A QUIP FROM ANOTHER ERA, usually attributed to Aldous Huxley, defined an intellectual as someone—presumably a man—who discovers there are more interesting things in life than women. Reading the exiled Chinese poet and writer Liao Yiwu suggests a less sexist corollary to this badly dated notion: the best writers are artists who have learnt that other people are more interesting than themselves.
Liao, the author of a famous poem of dissent that circulated underground after the Tiananmen Massacre in 1989, began his writing life as a self-obsessed poet of uncertain quality, and underwent a prison conversion to become a talented and inventive chronicler of the lives of others. His work exhibits the wandering spirit of one of his early heroes, Jack Kerouac, and some of the style of John Dos Passos and Studs Terkel, who drew on the techniques of journalism to capture lives through interviews. One also finds pungent notes of Ryszard Kapuscinski, the Polish writer of errant political and social observations who, like Liao, was part old-fashioned reporter, part fabulist. But these comparisons are only very approximate, because Liao’s work is so original that it is hard to pigeonhole except in the most generic way, as brilliant literary non-fiction.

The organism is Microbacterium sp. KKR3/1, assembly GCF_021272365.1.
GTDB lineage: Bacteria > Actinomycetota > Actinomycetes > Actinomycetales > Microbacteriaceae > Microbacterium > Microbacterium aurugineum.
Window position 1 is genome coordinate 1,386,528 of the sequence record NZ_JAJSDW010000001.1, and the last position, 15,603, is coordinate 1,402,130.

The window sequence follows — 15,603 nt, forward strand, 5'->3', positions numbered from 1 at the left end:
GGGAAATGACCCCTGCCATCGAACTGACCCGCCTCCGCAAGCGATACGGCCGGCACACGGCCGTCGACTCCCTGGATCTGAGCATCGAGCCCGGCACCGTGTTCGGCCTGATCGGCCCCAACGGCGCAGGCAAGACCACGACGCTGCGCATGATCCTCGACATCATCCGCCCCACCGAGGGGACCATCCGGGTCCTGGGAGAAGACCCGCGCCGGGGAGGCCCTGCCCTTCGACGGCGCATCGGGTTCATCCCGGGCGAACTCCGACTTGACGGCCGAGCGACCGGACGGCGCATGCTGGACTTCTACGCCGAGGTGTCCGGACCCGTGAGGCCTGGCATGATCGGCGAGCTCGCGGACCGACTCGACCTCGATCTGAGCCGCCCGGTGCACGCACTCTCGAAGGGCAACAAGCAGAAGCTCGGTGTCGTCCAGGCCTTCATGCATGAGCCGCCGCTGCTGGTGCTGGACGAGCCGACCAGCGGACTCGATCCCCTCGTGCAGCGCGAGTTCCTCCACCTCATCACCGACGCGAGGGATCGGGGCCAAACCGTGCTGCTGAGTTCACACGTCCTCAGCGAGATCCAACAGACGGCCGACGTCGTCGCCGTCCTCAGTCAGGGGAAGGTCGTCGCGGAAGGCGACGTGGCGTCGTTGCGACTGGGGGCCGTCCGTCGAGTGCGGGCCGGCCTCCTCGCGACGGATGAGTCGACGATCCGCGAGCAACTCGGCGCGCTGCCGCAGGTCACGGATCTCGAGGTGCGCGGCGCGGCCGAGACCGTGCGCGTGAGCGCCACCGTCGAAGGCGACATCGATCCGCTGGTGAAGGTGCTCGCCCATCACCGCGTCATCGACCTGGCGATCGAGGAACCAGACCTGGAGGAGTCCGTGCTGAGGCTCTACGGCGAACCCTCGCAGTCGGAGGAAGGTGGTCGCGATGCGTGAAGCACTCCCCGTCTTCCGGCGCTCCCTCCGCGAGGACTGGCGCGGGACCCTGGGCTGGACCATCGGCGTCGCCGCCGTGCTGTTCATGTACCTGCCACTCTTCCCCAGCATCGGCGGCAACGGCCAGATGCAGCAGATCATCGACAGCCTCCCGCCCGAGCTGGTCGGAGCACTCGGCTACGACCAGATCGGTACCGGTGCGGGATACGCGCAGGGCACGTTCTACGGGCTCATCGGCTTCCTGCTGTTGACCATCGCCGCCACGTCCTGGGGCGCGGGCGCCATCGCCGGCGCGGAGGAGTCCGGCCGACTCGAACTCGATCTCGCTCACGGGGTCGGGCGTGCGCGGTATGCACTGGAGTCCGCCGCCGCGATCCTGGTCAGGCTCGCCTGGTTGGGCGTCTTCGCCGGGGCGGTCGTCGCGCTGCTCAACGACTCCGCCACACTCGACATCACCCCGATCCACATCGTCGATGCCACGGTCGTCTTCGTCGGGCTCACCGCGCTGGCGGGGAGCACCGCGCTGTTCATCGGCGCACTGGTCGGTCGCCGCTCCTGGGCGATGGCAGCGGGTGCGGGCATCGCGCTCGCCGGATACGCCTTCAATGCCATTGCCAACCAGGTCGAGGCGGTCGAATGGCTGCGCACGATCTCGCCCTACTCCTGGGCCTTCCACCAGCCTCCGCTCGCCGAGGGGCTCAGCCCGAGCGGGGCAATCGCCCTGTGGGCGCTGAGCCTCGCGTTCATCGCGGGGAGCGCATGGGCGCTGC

In books like The Soccer War, whose title story is about a military conflict between two Central American states sparked by a football match, and The Emperor, a work full of shadows and whispers about palace intrigue during the slow-motion demise of the late Ethiopian ruler Haile Selassie, Kapuscinski took historical events and heightened them through vivid acts of license-taking re-imagination. In Liao’s best books, like The Corpse Walker, a collection of 27 interviews that bore the subtitle “Real-Life Stories, China From the Bottom Up”, he doesn’t wander the world as Kapuscinski did. Instead he wanders the landscape of his own country, paying little heed to current events, and ferreting out the stories of people who are trying to piece their lives together after the shattering of the Cultural Revolution and the equally radical decades of high-growth state capitalism that followed.